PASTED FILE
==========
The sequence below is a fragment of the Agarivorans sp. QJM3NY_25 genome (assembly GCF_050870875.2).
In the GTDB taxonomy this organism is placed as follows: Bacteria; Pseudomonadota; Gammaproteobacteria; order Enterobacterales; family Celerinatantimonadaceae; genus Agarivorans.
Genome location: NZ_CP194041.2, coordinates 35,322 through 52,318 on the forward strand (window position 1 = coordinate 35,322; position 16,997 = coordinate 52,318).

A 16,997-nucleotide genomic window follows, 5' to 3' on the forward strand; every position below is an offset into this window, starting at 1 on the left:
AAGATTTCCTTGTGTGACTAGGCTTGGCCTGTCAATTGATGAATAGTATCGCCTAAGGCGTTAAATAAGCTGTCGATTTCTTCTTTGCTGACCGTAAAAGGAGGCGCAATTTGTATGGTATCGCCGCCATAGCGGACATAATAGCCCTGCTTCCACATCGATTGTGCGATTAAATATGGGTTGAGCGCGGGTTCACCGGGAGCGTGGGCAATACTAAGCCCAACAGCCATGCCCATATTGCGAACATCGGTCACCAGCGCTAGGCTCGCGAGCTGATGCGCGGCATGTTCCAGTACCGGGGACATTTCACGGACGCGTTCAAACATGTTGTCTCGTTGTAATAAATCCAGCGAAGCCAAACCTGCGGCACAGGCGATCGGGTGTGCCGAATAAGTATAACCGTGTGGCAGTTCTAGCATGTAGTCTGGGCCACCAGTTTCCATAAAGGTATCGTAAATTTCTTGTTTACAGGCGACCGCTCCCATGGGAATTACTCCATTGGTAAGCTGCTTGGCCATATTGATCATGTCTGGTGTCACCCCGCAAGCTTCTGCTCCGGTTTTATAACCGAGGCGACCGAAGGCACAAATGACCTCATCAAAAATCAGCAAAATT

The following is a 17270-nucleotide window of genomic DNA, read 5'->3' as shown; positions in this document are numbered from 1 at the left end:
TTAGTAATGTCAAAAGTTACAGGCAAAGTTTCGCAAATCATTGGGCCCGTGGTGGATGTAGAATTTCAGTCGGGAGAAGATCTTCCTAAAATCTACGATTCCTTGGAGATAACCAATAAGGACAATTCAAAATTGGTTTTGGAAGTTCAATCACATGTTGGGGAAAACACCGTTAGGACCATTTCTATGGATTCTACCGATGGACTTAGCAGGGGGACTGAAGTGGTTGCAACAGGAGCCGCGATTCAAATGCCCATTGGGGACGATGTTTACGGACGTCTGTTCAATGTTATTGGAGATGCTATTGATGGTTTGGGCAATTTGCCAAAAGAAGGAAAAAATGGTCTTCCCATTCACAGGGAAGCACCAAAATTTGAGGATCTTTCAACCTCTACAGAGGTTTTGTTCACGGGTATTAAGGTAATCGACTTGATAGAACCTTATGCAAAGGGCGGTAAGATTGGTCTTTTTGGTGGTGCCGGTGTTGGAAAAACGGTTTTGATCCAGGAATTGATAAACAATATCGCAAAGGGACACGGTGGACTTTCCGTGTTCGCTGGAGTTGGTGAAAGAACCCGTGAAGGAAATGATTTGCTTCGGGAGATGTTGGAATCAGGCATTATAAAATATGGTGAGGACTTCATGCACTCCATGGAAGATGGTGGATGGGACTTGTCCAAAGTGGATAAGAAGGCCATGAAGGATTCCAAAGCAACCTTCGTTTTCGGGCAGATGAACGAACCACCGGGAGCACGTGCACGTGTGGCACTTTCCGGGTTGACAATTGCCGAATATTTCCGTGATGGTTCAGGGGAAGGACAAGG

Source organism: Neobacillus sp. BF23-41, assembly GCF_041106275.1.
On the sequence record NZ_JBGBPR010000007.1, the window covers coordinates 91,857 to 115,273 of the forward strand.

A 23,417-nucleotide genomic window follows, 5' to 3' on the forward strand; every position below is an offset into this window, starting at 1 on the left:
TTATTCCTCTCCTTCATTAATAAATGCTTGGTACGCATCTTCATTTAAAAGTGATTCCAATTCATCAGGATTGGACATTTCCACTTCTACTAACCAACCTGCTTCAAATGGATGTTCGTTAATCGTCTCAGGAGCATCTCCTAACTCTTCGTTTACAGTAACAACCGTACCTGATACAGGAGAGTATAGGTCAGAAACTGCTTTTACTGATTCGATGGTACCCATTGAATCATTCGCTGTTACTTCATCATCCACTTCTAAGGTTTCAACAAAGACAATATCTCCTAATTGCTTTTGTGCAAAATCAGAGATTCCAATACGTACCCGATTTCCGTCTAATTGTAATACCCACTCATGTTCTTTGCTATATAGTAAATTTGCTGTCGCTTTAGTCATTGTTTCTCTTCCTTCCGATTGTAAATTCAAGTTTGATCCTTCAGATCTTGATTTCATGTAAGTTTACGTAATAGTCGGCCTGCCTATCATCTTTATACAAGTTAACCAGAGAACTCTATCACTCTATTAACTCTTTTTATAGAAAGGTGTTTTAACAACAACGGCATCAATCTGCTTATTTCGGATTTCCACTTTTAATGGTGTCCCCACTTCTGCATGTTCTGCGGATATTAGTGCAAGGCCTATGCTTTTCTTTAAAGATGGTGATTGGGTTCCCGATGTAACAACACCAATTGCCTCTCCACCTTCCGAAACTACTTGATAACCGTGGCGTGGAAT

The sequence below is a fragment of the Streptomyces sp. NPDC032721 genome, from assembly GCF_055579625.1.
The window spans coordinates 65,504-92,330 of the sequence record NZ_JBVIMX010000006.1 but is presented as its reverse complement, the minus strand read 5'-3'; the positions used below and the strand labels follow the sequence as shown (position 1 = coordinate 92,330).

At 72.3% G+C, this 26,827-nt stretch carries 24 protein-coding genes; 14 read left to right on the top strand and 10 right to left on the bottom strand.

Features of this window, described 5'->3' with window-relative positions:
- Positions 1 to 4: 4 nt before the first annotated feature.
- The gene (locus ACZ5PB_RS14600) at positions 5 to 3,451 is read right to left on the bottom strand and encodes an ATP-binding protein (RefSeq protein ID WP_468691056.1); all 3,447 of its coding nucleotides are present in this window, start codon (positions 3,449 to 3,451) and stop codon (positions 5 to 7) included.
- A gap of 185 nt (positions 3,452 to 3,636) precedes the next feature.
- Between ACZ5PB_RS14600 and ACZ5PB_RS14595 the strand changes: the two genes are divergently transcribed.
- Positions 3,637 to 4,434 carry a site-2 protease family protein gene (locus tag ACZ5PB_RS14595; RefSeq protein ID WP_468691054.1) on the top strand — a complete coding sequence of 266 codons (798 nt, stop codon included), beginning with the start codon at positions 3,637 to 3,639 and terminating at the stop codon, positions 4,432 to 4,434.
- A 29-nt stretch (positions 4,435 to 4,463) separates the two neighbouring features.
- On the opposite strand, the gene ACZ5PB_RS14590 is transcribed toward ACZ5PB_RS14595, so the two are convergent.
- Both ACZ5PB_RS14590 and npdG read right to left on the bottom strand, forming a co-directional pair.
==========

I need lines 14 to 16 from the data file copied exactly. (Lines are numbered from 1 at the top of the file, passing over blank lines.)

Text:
At 72.3% G+C, this 26,827-nt stretch carries 24 protein-coding genes; 14 read left to right on the top strand and 10 right to left on the bottom strand.

Features of this window, described 5'->3' with window-relative positions:
- Positions 1 to 4: 4 nt before the first annotated feature.